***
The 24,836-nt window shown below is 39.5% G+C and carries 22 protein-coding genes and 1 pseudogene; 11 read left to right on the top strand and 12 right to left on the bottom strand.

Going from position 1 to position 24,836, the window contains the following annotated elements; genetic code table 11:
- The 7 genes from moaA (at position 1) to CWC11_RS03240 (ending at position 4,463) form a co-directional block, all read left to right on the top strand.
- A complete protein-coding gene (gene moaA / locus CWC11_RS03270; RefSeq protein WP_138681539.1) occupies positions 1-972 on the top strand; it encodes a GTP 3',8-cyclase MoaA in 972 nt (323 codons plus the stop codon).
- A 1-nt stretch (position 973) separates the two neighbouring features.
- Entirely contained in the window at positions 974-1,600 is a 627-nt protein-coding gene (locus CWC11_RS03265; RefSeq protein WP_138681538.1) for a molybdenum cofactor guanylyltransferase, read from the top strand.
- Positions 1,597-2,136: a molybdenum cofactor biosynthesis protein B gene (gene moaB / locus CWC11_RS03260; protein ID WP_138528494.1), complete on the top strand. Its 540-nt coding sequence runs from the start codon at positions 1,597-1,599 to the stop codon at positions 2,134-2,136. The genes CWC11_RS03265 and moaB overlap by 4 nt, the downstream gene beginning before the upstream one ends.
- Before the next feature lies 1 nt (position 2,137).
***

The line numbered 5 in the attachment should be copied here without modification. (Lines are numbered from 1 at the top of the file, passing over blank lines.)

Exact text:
- A 1-nt stretch (position 973) separates the two neighbouring features.